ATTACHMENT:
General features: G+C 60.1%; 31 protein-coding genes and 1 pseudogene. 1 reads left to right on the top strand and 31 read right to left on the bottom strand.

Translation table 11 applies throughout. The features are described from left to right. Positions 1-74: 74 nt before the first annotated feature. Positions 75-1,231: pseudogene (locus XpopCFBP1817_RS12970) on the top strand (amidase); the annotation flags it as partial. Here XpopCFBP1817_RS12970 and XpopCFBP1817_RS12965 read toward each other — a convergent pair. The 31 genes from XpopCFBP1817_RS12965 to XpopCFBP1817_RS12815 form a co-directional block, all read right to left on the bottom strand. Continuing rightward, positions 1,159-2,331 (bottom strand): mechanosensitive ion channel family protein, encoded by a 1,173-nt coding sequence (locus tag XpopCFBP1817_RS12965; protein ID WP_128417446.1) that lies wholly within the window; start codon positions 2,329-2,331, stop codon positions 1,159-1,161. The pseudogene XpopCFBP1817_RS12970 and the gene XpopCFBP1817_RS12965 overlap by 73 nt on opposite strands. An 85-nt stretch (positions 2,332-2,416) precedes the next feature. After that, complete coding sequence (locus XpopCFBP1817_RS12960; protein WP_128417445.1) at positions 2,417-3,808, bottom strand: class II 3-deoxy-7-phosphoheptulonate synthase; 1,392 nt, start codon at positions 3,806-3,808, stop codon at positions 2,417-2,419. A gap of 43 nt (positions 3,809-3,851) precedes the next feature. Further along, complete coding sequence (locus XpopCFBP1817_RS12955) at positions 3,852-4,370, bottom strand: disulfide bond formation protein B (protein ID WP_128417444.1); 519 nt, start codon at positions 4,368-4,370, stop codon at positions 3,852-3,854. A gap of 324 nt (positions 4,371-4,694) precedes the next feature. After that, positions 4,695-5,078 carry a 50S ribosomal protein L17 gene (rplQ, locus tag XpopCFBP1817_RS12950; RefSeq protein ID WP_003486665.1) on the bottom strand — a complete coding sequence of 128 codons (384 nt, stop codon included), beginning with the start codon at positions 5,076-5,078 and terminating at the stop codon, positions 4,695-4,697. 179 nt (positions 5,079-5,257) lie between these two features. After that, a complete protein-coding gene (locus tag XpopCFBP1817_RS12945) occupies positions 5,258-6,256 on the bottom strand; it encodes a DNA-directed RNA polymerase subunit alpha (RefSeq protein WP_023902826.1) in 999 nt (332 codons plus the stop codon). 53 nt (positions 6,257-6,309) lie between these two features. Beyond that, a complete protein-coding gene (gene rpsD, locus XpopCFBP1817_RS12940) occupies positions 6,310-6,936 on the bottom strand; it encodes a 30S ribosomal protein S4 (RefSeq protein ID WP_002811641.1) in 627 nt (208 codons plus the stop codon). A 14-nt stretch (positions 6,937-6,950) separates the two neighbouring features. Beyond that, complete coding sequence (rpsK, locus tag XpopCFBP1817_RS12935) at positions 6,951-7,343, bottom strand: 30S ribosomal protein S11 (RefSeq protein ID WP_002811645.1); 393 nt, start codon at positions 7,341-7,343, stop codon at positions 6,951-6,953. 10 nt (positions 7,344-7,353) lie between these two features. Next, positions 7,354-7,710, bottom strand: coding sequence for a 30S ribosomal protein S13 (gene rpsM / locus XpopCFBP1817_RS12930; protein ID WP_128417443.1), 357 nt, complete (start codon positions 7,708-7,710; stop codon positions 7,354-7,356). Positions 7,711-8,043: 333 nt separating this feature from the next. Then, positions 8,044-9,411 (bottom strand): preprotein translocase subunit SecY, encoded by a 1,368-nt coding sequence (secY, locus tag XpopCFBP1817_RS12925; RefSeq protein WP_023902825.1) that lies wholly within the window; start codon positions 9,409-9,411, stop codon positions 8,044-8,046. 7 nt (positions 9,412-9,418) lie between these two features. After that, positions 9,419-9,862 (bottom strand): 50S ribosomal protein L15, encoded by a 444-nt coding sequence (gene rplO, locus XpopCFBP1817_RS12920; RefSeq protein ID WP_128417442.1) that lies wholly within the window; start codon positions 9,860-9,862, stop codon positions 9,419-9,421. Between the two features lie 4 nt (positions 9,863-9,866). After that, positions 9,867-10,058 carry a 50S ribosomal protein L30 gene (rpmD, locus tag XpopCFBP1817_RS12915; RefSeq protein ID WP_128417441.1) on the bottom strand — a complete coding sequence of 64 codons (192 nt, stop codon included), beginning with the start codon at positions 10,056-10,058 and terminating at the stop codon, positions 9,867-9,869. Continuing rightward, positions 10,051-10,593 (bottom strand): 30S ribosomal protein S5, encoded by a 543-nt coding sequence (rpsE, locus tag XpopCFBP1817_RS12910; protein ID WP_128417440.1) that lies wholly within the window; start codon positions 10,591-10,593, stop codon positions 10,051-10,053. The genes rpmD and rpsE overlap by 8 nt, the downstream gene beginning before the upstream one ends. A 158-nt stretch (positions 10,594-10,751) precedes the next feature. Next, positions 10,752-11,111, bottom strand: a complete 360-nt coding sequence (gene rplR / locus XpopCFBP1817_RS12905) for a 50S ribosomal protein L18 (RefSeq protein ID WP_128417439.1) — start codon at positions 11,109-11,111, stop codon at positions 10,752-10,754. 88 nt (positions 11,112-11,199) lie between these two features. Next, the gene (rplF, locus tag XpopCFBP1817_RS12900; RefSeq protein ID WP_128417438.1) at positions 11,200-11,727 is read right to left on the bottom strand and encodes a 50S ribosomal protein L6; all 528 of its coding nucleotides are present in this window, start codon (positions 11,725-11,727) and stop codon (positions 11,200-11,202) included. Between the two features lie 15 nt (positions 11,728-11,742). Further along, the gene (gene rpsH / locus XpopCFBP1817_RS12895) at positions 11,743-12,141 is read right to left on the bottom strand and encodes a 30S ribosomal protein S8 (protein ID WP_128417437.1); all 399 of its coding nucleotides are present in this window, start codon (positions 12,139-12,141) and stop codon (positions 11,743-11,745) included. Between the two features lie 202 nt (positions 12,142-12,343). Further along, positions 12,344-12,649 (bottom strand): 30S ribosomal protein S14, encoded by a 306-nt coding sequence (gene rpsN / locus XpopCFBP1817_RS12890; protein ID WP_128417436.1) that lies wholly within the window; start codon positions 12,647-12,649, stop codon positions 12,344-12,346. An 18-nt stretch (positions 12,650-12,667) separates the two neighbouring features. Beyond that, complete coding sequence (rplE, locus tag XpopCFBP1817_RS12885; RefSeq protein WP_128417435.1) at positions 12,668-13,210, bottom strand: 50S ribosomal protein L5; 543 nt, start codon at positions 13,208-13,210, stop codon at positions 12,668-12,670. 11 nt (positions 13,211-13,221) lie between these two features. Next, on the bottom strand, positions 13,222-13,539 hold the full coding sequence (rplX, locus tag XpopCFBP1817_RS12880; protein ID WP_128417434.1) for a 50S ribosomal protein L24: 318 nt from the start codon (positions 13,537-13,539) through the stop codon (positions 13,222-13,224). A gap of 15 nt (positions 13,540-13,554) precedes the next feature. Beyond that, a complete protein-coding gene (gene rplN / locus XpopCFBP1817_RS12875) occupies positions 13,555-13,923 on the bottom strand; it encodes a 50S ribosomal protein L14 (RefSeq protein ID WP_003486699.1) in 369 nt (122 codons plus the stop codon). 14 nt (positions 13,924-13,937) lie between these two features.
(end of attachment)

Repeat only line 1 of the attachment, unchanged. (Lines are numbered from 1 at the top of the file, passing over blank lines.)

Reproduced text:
General features: G+C 60.1%; 31 protein-coding genes and 1 pseudogene. 1 reads left to right on the top strand and 31 read right to left on the bottom strand.